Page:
Fig. 1. Proportion of staff group with detectable antibodies to SARS-CoV-2, both hospitals, October 2020.

SARS-CoV-2 antibody and previous diagnosis and symptoms

Ninety-five percent (350/367) of those who had previously confirmed infection by PCR had detectable antibodies. In total, 227/576 (39%) of those with positive antibodies had not previously been diagnosed with COVID-19 infection; this represented 3.9% of all participants. Although 63% (142/227) of these participants with a previously undiagnosed infection reported having had symptoms at some stage, it is impossible to know if these symptoms coincided with the time of undiagnosed infection. Sixteen percent (90/576) of those with detectable antibodies had experienced no symptoms consistent with COVID-19.

Risk factors for antibody positivity to SARS-CoV-2

Tables 3 and 4 show the prevalence of SARS-CoV-2 IgG antibodies by participant characteristics for both hospitals combined. (For the prevalence of SARS-CoV-2 IgG antibodies by participant characteristics for the individual hospitals see Tables A–D, Supplementary annex).

Table 3. Prevalence of SARS-CoV-2 antibodies by participant characteristics, both hospitals

a Calculated using the χ 2 test.

Table 4. Prevalence of SARS-CoV-2 antibodies by COVID-19-related characteristics, both hospitals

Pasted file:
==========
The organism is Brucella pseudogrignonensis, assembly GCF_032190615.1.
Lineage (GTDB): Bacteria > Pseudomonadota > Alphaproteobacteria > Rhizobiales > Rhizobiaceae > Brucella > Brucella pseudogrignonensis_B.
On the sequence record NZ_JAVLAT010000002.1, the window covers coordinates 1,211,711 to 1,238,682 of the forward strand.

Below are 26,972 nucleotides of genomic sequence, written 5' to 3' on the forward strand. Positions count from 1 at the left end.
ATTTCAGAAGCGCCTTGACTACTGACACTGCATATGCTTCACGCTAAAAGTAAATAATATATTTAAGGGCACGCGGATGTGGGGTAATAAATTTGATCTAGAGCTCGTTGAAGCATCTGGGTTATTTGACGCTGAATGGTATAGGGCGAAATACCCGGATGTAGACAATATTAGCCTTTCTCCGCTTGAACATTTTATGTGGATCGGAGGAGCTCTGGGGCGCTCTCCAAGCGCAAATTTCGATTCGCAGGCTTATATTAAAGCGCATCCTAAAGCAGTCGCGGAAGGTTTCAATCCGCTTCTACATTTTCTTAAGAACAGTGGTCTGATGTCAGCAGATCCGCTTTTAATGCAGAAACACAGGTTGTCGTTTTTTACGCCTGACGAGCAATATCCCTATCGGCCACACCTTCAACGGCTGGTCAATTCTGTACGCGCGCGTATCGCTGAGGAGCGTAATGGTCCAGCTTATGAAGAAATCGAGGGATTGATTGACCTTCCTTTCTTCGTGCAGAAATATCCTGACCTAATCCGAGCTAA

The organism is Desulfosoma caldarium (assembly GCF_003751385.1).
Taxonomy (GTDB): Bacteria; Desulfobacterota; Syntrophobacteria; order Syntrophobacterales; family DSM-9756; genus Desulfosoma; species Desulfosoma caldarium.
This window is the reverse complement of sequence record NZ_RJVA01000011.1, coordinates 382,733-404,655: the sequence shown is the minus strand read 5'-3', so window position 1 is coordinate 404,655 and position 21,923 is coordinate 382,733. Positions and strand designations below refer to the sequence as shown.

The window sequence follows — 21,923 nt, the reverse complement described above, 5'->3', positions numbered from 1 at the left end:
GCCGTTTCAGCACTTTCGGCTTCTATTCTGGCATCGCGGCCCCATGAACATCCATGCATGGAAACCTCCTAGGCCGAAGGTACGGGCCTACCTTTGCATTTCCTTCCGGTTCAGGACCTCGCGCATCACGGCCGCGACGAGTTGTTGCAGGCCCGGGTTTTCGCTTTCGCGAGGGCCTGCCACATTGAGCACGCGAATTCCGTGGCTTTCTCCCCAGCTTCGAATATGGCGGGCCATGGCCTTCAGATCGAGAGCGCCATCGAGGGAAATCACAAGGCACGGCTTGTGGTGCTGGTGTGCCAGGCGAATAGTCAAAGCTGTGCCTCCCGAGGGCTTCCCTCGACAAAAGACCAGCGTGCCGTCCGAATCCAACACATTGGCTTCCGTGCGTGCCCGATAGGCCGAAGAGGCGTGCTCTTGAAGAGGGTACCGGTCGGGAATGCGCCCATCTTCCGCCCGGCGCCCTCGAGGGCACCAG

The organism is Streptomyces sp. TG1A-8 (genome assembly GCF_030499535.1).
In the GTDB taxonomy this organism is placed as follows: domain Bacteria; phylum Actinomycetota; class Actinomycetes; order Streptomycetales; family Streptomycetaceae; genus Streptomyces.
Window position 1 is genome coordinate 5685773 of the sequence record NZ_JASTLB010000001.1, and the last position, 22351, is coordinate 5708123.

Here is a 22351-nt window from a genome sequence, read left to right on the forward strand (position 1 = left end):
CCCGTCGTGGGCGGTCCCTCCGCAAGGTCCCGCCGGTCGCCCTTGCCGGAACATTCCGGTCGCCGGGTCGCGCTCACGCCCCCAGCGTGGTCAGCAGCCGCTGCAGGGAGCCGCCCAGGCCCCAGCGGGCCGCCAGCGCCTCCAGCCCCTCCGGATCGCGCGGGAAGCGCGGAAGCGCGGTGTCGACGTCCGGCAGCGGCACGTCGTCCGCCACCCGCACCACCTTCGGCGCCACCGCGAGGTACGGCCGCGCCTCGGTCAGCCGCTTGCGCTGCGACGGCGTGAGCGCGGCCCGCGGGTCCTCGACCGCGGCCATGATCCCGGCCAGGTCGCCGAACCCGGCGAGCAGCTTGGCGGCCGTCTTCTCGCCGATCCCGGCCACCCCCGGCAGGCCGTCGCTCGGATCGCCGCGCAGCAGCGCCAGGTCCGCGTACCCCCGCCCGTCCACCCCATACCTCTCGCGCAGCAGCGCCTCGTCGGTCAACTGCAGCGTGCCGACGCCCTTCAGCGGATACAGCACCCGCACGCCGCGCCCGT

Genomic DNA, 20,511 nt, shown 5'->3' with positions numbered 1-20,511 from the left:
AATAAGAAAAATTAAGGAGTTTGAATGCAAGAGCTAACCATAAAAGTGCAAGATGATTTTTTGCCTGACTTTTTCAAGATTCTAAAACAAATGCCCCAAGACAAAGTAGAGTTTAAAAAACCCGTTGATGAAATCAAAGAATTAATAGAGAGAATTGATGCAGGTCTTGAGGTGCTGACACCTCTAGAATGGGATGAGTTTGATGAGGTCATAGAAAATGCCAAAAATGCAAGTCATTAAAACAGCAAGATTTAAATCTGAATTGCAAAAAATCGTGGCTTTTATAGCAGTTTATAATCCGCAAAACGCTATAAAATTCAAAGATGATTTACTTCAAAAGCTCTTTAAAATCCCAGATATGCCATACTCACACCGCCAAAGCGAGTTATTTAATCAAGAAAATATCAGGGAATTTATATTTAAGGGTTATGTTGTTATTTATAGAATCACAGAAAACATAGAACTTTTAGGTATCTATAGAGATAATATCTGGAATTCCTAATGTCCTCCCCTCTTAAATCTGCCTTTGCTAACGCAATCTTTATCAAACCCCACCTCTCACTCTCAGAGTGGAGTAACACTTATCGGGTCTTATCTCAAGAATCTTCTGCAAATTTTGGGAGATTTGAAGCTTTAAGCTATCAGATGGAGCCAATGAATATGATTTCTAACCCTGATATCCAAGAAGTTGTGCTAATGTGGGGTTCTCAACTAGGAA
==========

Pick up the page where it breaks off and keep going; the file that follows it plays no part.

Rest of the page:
a Calculated using the χ 2 test.

On multivariable analysis of the combined hospital data the aRR of detectable antibody was higher for the following characteristics: working in hospital 1 (aRR 3.7, 95% CI 3.0–4.5, P < 0.001), working as an HCA (aRR 2.0, 95% CI 1.4–3.0, P = 0.001), working as a nurse (aRR 1.6, 95% CI 1.1–2.2, P = 0.007), daily exposure to patients with confirmed or suspected COVID-19 infection (aRR 1.6, 95% CI 1.2–2.1, P = 0.002), daily contact with patients not known or suspected to have COVID-19 infection (aRR 1.4, 95% CI 1.1–1.8, P = 0.008), age 18–29 years (aRR 1.4, 95% CI 1.1–1.9, P = 0.006), living with others (aRR 1.5, 95% CI 1.0–2.1, P = 0.048), living with other HCW (aRR 1.3, 95% CI 1.1–1.5, P = 0.007), being of Asian background (aRR 1.3, 95% CI 1.0–1.6, P = 0.028) and male sex (aRR 1.2, 95% CI 1.0–1.4, P = 0.046) (Table 5). (For multivariable analysis by hospital see Tables A and F, Supplementary annex.)

Table 5. Association between risk factors and the presence of SARS-CoV-2 antibodies, both hospitals

a Calculated for close contacts of COVID-19 cases only (n = 1704).

Discussion

Overall seroprevalence